A widow invests her late husband’s insurance proceeds with the helpful insurance lady who picks up her prescriptions and drives her to doctors’ appointments. A widower allows the gentleman who drives him to church and mows his lawn to move into his house. An elderly couple’s tax preparer convinces them to invest in a bill-paying business started by his friend. What do these three people have in common? They were all victims of investment fraud in cases investigated by the Division of Securities in the Wisconsin Department of Financial Institutions (DFI).
These scenarios are real, and unfortunately, most victims are unlikely to recover any money, even if after the successful prosecution of the deception. Investors must cautiously watch for red flags of fraud in any investment.
Red Flags of Investment Fraud
- High-pressure sales tactics, such as asking you to make an investment decision right away, without time to read the documentation (if they even offer you any) or get a second opinion.
- The person offering the investment is promising high returns with little or no risk.
- There is no written information, or what is provided is riddled with misspellings and grammatical errors.
- The person asking you to invest tells you to keep the opportunity quiet, since it is only being offered to a few carefully chosen people, or they ask you to misrepresent your assets and income on a form.
- The opportunity is unsolicited, and you are told to invest by wiring money overseas, using prepaid gift cards, or bitcoin.
- The most significant red flag is that the person selling the investment is not registered with DFI to offer securities.
Please check out the salesperson by using BrokerCheck.FINRA.org or adviserinfo.sec.gov, or call our Examiner of the Day at (608) 266-2139. Our staff can help explain the information in BrokerCheck or IARD. Choosing to work with a registered financial professional can decrease the risk of fraud, but you should be aware that red flags may also exist in transactions involving registered professionals.
If you believe you are a victim of investment fraud, please report it right away to the Division of Securities. Do not be embarrassed—many intelligent, wealthy, and famous people have been victimized (just think of the Madoff case), and scam artists are good at what they do. The sooner a scam is reported, the better the chances are that it can be shut down while there is still money to repay victims and prevent the scammer from defrauding others. We work closely with local law enforcement and other state and federal agencies, including the Office of the Wisconsin Commissioner of Insurance (OCI), the FBI, and the U.S. Securities & Exchange Commission. If we cannot handle a matter, we take steps to direct you to the appropriate agency to review your case.
June 15 is World Elder Abuse Awareness Day. Elder Abuse encompasses a range of behaviors including physical abuse, emotional abuse, sexual abuse, neglect, unreasonable confinement or restraint, and financial exploitation. In 2019, Dane County Adult Protective Services investigated 389 calls of elder abuse, with 81% of those calls substantiated as elder abuse. Of those calls, 141 (36%-highest of all abuse categories) were for reports of financial exploitation. Nationally, it is estimated that individuals over age 60 lose $36.5 billion each year as victims of financial exploitation. In 2020, the Securities Division opened approximately 58 investigations, and issued 28 orders against 53 perpetrators of investment fraud, with losses exceeding $24 million. Senior victims can be found in at least one-third of those cases.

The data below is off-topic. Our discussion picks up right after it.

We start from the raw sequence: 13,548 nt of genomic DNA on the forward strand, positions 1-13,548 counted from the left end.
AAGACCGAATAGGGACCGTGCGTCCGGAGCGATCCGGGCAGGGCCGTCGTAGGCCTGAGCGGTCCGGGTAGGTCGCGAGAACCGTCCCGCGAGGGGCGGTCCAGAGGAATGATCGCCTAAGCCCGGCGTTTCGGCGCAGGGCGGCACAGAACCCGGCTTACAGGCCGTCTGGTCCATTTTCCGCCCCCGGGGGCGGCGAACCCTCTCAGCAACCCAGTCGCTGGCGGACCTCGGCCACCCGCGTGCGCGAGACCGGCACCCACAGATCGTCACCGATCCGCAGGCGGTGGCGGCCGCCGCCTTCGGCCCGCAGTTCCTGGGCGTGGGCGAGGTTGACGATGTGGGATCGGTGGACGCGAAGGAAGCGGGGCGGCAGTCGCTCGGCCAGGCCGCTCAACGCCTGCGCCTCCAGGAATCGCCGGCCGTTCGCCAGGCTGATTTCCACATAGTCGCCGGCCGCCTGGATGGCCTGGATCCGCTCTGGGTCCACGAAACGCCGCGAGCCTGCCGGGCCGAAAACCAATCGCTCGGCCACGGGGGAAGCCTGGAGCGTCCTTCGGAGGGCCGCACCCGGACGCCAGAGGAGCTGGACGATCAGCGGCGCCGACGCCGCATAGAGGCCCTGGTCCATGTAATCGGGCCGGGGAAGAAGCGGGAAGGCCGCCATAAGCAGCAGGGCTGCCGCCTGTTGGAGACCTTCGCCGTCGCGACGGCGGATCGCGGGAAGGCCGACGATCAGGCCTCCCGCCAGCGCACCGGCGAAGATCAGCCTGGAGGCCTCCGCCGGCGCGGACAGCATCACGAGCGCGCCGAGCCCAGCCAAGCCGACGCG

Financial exploitation of seniors is a growing problem in Wisconsin, and we all need to work together to put a stop to it. That is why we recognize the importance of World Elder Abuse Awareness Day and have partnered with our colleagues at the Dane County Adult Protective Services, the Elder Rights Project at Legal Action of Wisconsin, the Wisconsin Department of Justice (DOJ), and the Wisconsin Department of Health Services (DHS) to share these important tips with you.
To report suspected abuse or neglect of adults age 60 and older, please call Wisconsin Elder Abuse Hotline at (toll-free) 1-833-586-0107 or Dane County Elder Abuse and Neglect Helpline at 608-261-9933.
About DFI Secretary Kathy Blumenfeld
Secretary Kathy Blumenfeld is a leader with extensive experience in the financial services industry, business, and government.
In January 2019, Secretary Blumenfeld was appointed by Governor Tony Evers to her current role as the Secretary of the Wisconsin Department of Financial Institutions, commonly referred to as DFI.
Before taking this position, she served as Executive Vice President of Special Operations at TASC – the Total Administrative Services Corporation. There she led a federal contract modernizing the workplace charitable giving program for all federal employees and retirees.
Prior to her work at TASC, Secretary Blumenfeld was Vice President of Lending & Payment Security for CUNA Mutual Group, where she worked for 26 years. She began her career in the financial realm as a Certified Public Accountant and has also been active in her community serving on a variety of non-profit and business boards.
As secretary, she has been committed to developing caring and diverse teams that are passionate about their jobs and providing great customer service. A few of her top priorities at DFI include financial literacy and capability at all life stages, protecting consumers from financial fraud – particularly financial abuse of our seniors, entrepreneurship, and college affordability.
By, Cassie Krause